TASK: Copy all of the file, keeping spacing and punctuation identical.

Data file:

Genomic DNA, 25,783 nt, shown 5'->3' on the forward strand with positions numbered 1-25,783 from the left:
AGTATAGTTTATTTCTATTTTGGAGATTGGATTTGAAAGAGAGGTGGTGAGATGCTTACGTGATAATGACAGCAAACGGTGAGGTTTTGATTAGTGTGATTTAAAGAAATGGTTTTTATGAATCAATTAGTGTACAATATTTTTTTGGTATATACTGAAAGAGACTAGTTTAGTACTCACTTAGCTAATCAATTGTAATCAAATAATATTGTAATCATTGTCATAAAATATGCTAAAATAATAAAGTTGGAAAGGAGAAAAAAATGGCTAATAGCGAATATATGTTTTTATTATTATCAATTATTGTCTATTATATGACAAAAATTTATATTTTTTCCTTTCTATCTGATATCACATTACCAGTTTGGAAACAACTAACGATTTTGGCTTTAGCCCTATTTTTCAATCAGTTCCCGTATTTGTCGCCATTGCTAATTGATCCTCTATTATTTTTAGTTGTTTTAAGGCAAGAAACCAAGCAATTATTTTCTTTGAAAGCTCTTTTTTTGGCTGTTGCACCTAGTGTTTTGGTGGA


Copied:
Genomic DNA, 25,783 nt, shown 5'->3' on the forward strand with positions numbered 1-25,783 from the left:
AGTATAGTTTATTTCTATTTTGGAGATTGGATTTGAAAGAGAGGTGGTGAGATGCTTACGTGATAATGACAGCAAACGGTGAGGTTTTGATTAGTGTGATTTAAAGAAATGGTTTTTATGAATCAATTAGTGTACAATATTTTTTTGGTATATACTGAAAGAGACTAGTTTAGTACTCACTTAGCTAATCAATTGTAATCAAATAATATTGTAATCATTGTCATAAAATATGCTAAAATAATAAAGTTGGAAAGGAGAAAAAAATGGCTAATAGCGAATATATGTTTTTATTATTATCAATTATTGTCTATTATATGACAAAAATTTATATTTTTTCCTTTCTATCTGATATCACATTACCAGTTTGGAAACAACTAACGATTTTGGCTTTAGCCCTATTTTTCAATCAGTTCCCGTATTTGTCGCCATTGCTAATTGATCCTCTATTATTTTTAGTTGTTTTAAGGCAAGAAACCAAGCAATTATTTTCTTTGAAAGCTCTTTTTTTGGCTGTTGCACCTAGTGTTTTGGTGGA